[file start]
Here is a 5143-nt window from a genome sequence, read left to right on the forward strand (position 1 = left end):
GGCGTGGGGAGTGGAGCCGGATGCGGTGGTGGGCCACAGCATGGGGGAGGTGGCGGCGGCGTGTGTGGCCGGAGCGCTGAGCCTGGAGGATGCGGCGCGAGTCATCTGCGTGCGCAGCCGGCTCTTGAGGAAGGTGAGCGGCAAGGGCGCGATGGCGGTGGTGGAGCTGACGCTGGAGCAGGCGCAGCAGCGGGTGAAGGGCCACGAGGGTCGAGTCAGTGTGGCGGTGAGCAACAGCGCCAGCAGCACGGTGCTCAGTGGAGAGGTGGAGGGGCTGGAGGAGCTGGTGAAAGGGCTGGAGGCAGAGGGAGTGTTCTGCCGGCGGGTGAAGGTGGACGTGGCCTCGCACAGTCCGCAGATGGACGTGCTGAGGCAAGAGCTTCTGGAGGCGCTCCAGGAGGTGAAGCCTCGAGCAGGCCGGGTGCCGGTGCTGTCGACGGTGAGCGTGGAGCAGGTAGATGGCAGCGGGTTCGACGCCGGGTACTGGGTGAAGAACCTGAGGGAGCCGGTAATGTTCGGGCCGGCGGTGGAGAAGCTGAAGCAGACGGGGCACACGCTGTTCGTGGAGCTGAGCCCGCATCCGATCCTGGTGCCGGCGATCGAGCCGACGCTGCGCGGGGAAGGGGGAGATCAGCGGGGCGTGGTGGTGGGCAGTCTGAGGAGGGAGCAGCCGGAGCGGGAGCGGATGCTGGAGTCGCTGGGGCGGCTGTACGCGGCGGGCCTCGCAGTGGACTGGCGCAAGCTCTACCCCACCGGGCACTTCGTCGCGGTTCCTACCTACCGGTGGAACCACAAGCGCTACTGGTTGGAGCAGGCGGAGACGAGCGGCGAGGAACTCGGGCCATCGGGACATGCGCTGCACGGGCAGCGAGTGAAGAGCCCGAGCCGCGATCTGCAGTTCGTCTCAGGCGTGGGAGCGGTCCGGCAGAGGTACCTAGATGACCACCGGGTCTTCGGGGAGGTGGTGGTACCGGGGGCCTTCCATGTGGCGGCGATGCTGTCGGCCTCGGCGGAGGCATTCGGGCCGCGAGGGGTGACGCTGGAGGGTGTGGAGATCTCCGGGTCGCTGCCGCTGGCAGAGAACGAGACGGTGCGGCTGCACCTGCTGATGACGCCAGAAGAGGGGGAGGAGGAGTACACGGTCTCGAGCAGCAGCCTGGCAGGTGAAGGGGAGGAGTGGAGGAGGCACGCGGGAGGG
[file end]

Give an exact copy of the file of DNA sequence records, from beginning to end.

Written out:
Here is a 5143-nt window from a genome sequence, read left to right on the forward strand (position 1 = left end):
GGCGTGGGGAGTGGAGCCGGATGCGGTGGTGGGCCACAGCATGGGGGAGGTGGCGGCGGCGTGTGTGGCCGGAGCGCTGAGCCTGGAGGATGCGGCGCGAGTCATCTGCGTGCGCAGCCGGCTCTTGAGGAAGGTGAGCGGCAAGGGCGCGATGGCGGTGGTGGAGCTGACGCTGGAGCAGGCGCAGCAGCGGGTGAAGGGCCACGAGGGTCGAGTCAGTGTGGCGGTGAGCAACAGCGCCAGCAGCACGGTGCTCAGTGGAGAGGTGGAGGGGCTGGAGGAGCTGGTGAAAGGGCTGGAGGCAGAGGGAGTGTTCTGCCGGCGGGTGAAGGTGGACGTGGCCTCGCACAGTCCGCAGATGGACGTGCTGAGGCAAGAGCTTCTGGAGGCGCTCCAGGAGGTGAAGCCTCGAGCAGGCCGGGTGCCGGTGCTGTCGACGGTGAGCGTGGAGCAGGTAGATGGCAGCGGGTTCGACGCCGGGTACTGGGTGAAGAACCTGAGGGAGCCGGTAATGTTCGGGCCGGCGGTGGAGAAGCTGAAGCAGACGGGGCACACGCTGTTCGTGGAGCTGAGCCCGCATCCGATCCTGGTGCCGGCGATCGAGCCGACGCTGCGCGGGGAAGGGGGAGATCAGCGGGGCGTGGTGGTGGGCAGTCTGAGGAGGGAGCAGCCGGAGCGGGAGCGGATGCTGGAGTCGCTGGGGCGGCTGTACGCGGCGGGCCTCGCAGTGGACTGGCGCAAGCTCTACCCCACCGGGCACTTCGTCGCGGTTCCTACCTACCGGTGGAACCACAAGCGCTACTGGTTGGAGCAGGCGGAGACGAGCGGCGAGGAACTCGGGCCATCGGGACATGCGCTGCACGGGCAGCGAGTGAAGAGCCCGAGCCGCGATCTGCAGTTCGTCTCAGGCGTGGGAGCGGTCCGGCAGAGGTACCTAGATGACCACCGGGTCTTCGGGGAGGTGGTGGTACCGGGGGCCTTCCATGTGGCGGCGATGCTGTCGGCCTCGGCGGAGGCATTCGGGCCGCGAGGGGTGACGCTGGAGGGTGTGGAGATCTCCGGGTCGCTGCCGCTGGCAGAGAACGAGACGGTGCGGCTGCACCTGCTGATGACGCCAGAAGAGGGGGAGGAGGAGTACACGGTCTCGAGCAGCAGCCTGGCAGGTGAAGGGGAGGAGTGGAGGAGGCACGCGGGAGGG